• @Leonid, the short answer is: because the Standard doesn't guarantee it to be the same.
    – makes
    May 18, 2011 at 12:29

To echo the most salient points: If you are using this on a single compiler/HW platform as a software only construct, then endianness will not be an issue. If you are using code or data across multiple platforms OR need to match hardware bit layouts, then it IS an issue. And a lot of professional software is cross-platform, hence it has to care.

Here's the simplest example: I have code that stores numbers in binary format to disk. If I do not write and read this data to disk myself explicitly byte by byte, then it will not be the same value if read from an opposite endian system.

Concrete example:

int16_t s = 4096; // a signed 16-bit number...

Let's say my program ships with some data on the disk that I want to read in. Say I want to load it as 4096 in this case...

fread((void*)&s, 2, fp); // reading it from disk as binary...

Here I read it as a 16-bit value, not as explicit bytes. That means if my system matches the endianness stored on disk, I get 4096, and if it doesn't, I get 16 !!!!!

So the most common use of endianness is to bulk load binary numbers, and then do a bswap if you don't match. In the past, we'd store data on disk as big endian because Intel was the odd man out and provided high speed instructions to swap the bytes. Nowadays, Intel is so common that often make Little Endian the default and swap when on a big endian system.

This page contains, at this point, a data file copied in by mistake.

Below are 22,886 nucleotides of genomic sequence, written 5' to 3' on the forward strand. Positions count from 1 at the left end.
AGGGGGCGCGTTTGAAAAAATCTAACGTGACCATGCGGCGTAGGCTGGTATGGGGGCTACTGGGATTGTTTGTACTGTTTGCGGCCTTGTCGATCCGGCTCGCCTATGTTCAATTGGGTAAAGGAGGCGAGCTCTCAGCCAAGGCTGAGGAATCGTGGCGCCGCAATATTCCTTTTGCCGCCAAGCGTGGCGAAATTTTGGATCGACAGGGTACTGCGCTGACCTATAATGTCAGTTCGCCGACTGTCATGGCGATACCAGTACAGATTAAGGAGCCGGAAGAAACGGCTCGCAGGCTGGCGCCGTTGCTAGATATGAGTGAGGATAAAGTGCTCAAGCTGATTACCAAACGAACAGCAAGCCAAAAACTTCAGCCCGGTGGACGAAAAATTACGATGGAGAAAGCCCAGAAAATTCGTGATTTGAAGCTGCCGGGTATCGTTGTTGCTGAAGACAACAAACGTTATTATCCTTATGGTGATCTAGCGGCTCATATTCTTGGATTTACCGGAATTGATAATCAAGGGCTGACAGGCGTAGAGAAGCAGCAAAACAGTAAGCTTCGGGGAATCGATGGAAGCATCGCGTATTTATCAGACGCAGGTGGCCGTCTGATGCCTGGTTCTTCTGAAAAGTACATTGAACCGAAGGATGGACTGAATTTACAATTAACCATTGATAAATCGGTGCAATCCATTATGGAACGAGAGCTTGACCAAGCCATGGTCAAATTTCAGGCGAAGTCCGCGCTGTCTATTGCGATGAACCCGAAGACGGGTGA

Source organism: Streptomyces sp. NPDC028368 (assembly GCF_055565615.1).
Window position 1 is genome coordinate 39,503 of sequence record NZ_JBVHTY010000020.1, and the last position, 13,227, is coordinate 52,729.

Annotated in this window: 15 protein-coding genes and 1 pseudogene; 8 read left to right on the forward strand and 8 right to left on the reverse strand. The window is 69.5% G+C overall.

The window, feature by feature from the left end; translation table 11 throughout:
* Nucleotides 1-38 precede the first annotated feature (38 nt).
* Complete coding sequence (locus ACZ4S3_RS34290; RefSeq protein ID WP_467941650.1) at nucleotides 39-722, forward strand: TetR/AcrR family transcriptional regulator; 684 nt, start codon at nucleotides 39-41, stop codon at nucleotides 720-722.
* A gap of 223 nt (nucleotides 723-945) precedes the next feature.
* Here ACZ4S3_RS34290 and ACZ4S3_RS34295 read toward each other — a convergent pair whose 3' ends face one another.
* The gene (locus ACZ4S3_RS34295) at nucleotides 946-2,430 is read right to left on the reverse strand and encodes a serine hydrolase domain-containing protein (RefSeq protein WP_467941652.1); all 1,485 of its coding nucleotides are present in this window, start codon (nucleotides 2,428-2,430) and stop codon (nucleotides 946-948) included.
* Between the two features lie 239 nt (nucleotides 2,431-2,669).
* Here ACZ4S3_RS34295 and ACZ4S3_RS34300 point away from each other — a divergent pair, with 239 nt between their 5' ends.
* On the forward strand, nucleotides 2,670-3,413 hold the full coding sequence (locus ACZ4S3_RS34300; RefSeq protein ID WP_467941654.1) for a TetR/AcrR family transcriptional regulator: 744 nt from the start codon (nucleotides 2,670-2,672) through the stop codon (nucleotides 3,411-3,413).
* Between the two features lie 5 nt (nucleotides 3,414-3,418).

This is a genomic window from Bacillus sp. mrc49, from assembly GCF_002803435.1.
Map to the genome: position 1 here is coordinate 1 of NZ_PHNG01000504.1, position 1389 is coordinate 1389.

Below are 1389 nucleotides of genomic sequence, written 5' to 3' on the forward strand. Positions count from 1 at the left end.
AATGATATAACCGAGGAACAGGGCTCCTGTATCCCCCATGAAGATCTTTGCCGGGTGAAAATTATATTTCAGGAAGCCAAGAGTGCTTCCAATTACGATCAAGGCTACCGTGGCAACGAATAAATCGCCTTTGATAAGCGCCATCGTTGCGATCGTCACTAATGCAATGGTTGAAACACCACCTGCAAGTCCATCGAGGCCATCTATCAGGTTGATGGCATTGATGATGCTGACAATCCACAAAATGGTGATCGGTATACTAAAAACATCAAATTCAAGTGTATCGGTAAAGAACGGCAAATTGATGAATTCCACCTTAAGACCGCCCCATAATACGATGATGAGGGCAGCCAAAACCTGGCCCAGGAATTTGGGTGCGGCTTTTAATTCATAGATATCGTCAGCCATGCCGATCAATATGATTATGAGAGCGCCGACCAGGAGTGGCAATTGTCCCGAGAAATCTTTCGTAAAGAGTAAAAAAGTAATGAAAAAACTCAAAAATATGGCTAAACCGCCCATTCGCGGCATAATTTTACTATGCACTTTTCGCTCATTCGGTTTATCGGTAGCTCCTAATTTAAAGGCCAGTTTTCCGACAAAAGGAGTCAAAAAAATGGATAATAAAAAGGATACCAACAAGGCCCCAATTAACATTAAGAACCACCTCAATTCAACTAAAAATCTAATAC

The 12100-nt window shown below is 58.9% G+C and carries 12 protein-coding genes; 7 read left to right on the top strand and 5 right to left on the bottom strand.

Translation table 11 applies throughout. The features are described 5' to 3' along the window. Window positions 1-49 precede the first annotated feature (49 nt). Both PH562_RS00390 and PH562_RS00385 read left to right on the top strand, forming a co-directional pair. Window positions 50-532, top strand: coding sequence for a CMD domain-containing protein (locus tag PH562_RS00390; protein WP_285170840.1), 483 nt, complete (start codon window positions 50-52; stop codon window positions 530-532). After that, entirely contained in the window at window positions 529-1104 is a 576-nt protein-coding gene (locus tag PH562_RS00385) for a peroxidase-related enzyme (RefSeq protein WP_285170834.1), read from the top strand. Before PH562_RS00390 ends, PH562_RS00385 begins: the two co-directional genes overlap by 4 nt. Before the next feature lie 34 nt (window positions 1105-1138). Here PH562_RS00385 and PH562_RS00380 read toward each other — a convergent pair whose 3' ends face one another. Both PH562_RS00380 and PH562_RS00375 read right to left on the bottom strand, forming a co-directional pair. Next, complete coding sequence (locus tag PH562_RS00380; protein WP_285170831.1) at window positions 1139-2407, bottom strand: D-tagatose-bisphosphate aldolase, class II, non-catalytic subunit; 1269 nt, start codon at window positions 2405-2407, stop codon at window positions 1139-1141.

A slower, but endian neutral approach is to do ALL I/O by bytes, i.e.:

uint_8 ubyte;
int_8 sbyte;
int16_t s; // read s in endian neutral way

// Let's choose little endian as our chosen byte order:

fread((void*)&ubyte, 1, fp); // Only read 1 byte at a time
fread((void*)&sbyte, 1, fp); // Only read 1 byte at a time

// Reconstruct s

s = ubyte | (sByte << 8);

Note that this is identical to the code you'd write to do an endian swap, but you no longer need to check the endianness. And you can use macros to make this less painful.